Community Health Workers sharing the importance of hospital deliveries with traditional birth attendants in Taita Taveta County
Increasing Facility-Based Deliveries to Improve Maternal and Child Health Outcomes
Mothers who give birth at home face increased risk of infections and life-threatening complications, as do their babies. In Kenya, home-based births are a leading cause of maternal and neonatal deaths, many of which could be prevented if skilled birth attendants and proper equipment were available. In April 2013, three health facilities in Makueni County, in Kenya’s Eastern region, took action to improve maternal and child health outcomes in the county.
Staff from the Kanzokea Health Center and Kavatanzou and Tulimani dispensaries in Makueni County were taking part in the six-month Leadership Development Program (LDP), when they decided to increase the number of mothers delivering in their health facilities. The LDP was offered to them under the United States Agency for International Development (USAID) and United States President’s Emergency Plan for AIDS Relief (PEPFAR)-funded Leadership, Management and Sustainability project, implemented by Management Sciences for Health. Participants learned how to mobilize resources as well as mobilize and align stakeholders to support their goals.
Using the skills they learned in the LDP, the three teams mobilized the community and sensitized its members on the benefits of facility-based delivery. They also engaged traditional birth attendants (TBAs) as delivery agents who referred expectant mothers to deliver in health facilities. The teams mobilized funds to finance the development of infrastructure. For example, Tulimani Dispensary renovated a dilapidated staff house at a cost of Kshs. 80,000 to make it habitable for the staff so that they could be available to offer services around the clock.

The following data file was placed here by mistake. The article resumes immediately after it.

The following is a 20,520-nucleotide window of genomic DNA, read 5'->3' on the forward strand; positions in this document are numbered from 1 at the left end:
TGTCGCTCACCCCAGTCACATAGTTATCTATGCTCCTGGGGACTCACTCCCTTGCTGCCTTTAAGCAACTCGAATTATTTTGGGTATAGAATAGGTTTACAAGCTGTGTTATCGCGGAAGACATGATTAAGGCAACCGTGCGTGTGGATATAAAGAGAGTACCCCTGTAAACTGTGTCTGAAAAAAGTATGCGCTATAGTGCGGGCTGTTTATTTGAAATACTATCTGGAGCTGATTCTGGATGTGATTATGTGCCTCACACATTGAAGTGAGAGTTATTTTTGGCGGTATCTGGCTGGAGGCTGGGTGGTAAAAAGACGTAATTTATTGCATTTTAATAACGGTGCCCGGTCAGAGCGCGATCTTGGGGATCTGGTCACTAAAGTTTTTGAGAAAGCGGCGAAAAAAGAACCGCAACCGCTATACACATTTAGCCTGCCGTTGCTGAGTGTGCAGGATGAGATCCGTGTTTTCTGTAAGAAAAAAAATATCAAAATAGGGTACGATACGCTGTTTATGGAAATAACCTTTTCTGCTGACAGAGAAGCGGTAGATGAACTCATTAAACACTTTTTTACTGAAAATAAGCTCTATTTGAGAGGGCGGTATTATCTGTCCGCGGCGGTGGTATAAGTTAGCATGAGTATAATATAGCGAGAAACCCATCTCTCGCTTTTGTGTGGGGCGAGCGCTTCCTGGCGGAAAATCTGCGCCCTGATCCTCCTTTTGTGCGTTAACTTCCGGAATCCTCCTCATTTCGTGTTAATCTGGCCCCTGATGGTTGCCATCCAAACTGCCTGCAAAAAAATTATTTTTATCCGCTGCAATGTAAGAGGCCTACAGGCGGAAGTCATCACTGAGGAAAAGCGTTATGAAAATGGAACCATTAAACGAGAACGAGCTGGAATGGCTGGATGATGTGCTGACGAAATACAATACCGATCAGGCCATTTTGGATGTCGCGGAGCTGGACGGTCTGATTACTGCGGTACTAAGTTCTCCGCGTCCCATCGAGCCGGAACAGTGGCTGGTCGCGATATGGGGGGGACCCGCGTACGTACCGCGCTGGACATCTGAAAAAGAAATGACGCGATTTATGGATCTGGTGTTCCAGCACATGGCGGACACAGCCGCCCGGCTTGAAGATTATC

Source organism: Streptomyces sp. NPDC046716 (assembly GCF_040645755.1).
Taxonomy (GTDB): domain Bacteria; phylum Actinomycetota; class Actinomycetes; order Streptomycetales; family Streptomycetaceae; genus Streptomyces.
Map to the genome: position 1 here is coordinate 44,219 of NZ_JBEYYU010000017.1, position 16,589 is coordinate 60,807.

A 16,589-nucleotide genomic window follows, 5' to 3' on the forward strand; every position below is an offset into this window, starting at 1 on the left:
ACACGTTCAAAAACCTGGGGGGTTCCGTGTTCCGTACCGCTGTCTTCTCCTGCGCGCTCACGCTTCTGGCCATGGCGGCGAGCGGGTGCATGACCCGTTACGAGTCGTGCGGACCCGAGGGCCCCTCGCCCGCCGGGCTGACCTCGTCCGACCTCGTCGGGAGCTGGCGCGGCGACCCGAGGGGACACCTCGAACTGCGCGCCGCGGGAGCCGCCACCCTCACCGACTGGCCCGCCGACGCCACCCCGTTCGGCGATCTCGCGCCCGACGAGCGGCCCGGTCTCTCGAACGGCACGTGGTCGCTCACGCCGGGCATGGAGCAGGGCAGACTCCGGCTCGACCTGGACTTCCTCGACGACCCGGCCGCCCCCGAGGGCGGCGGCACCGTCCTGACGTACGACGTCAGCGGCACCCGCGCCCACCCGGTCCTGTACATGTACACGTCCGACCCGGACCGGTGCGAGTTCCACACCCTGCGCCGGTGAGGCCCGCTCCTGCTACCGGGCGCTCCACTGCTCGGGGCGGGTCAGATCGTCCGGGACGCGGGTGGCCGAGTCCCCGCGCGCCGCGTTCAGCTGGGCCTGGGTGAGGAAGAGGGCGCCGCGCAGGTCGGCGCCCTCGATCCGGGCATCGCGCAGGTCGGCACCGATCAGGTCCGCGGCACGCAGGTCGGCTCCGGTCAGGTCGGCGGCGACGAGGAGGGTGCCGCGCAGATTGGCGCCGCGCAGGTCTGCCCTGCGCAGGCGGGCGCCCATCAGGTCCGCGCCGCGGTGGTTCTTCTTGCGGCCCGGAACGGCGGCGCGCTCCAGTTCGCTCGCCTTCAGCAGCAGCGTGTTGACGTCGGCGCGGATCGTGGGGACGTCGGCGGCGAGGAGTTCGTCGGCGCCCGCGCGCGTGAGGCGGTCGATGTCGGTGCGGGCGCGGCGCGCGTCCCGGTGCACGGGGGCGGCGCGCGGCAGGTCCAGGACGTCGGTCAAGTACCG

In just six months, the teams significantly increased the number of mothers delivering in the health facilities in the county. For example, Kanzokea health center increased the number of mothers delivering in the facility from 66 to 119, surpassing its target of 108. Similarly, Kavatanzou Dispensary increased the number of mothers delivering in the facility from eight to 43, surpassing its target of 40, while Tulimani Dispensary increased the number of mothers delivering in the facility from 2 to 67, surpassing its target of 60.
Tabitha Ireri, Clinical Officer in Charge of Tulimani Dispensary noted, “Through the LDP, things that seemed impossible, became possible.”
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